4. Defense of the Pacific. The only clear achievement of the summit with North Korea in Singapore was a betrayal of the defense agreements with South Korea and Japan. Two previous administrations have engaged in denuclearization talks with North Korea and obtained specific written commitments at an early stage requiring verification. At an advanced stage, North Korea was reluctant to implement the agreements. The previous American administrations had negotiated with the participation of our South Korean and Japanese allies and had not granted military concessions much desired by China and North Korea.

But President Trump believes that making a deal with North Korea isn’t that difficult. He kicked off the diplomatic process by meeting personally with Kim Jong Un. The summit included a private discussion between the leaders with only translators present so that no one could make a transcript of their conversation. The files were not necessary, according to President Trump, due to his fabulous memory of everything that would be discussed. The outcome of the summit was a brief statement less precise than any previous diplomatic agreement with North Korea.

At a press conference at the end, the president announced his commitment to stop military exercises and ultimately withdraw US troops from North Korea. It was all based on Kim Jong Un’s verbal assurances that North Korea would eliminate nuclear weapons and hand over the bodies of American victims of the Korean War.

Without consultation with South Korea and Japan, and also without specific written agreements, including verification, President Trump compromised defense agreements with allies and announced, based on his personal trust in Kim Jong Un , that the nuclear weapons problem in North Korea had been resolved.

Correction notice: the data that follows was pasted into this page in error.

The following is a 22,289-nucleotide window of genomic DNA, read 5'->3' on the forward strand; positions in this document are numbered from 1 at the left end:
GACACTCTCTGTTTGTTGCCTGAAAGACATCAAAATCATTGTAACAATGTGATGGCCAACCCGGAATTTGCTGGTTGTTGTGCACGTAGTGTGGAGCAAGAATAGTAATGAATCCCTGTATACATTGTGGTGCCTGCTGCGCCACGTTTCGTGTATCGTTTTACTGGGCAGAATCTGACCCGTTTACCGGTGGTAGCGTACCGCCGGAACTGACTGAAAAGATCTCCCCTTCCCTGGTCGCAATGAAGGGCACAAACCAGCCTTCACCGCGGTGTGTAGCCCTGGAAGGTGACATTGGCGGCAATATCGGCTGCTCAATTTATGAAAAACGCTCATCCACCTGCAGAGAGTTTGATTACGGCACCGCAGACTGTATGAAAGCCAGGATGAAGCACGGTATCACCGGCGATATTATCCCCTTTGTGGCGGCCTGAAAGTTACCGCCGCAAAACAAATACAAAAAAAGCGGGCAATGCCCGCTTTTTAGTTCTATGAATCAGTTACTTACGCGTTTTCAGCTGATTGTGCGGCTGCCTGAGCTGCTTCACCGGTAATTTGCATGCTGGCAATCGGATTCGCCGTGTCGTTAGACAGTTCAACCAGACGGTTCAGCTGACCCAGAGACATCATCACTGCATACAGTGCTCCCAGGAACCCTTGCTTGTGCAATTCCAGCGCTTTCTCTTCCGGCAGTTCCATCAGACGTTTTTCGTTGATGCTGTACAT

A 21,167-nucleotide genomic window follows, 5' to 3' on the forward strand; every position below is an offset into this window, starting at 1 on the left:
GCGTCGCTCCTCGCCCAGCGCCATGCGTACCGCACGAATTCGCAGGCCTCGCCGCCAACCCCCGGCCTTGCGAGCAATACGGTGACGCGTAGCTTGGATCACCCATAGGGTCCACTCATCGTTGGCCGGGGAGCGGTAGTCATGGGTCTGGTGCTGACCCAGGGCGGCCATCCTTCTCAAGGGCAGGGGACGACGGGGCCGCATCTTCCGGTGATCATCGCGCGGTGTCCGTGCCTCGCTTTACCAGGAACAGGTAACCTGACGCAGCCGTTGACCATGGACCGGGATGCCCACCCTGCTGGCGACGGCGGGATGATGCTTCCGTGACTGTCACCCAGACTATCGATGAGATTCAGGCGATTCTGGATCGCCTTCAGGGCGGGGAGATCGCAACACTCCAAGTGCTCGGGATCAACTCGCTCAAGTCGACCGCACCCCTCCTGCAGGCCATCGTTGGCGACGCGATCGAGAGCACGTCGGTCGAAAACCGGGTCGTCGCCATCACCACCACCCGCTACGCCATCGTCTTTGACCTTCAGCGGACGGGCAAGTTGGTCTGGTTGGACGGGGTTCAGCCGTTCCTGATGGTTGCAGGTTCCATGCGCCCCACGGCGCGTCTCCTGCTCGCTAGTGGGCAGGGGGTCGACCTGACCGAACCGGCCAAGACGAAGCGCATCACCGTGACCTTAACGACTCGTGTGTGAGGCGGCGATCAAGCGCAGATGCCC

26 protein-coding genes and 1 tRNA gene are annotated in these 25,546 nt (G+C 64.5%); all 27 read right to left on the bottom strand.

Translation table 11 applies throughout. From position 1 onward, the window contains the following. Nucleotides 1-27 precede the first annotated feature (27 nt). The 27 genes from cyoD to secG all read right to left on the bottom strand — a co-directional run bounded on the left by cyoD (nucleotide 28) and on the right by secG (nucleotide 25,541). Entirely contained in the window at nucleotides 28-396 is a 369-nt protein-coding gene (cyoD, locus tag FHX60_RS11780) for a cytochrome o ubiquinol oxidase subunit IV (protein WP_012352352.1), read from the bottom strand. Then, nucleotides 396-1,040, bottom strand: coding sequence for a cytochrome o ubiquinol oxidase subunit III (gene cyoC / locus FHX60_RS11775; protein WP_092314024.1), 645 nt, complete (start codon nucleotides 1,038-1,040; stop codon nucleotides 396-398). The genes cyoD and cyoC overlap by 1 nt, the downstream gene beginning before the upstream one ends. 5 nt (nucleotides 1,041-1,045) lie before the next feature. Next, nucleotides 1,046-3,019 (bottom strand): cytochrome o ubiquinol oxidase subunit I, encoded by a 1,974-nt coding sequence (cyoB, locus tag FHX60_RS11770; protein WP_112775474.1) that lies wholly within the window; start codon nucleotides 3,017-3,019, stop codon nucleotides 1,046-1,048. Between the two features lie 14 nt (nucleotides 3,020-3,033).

After a year and a half in office, President Trump broke political agreements, withdrew from multilateral agreements, and threatened multilateral trade and defense treaties. Why has the dealmaker turned into such a deal destroyer?

The answer is demonstrated in front of the American public every day of his tenure. If Trump hasn’t made the deal, it’s worthless. Multilateral agreements involving equality and give and take between the parties fall short of Trumpian standards. As we see in other situations, everything always revolves around him. Instead of multilateral pacts based on equity, all participants in the agreements must now revolve around a Trumpian sun. A secret conversation with Kim Jong Un solved the North Korea issue even though the allies and the world saw no hard evidence of what had been agreed. We have to trust Trump, who swears we can now trust Kim Jong Un. If Trump makes the deal, we have to believe it is good.

Finally, dear voter, look at what American bankers and those involved in business said during the presidential campaign: He does not pay his bills. Trump bragged about taking advantage of bankruptcy to get ahead in business. Donald Trump’s real specialty is breaking deals in ways that benefit him individually, no matter who is hurt. If the North Korean and Russian propaganda media sing Donald Trump’s praises, he believes America is finally gaining respect, no matter how much damage our allies or global democracy may be.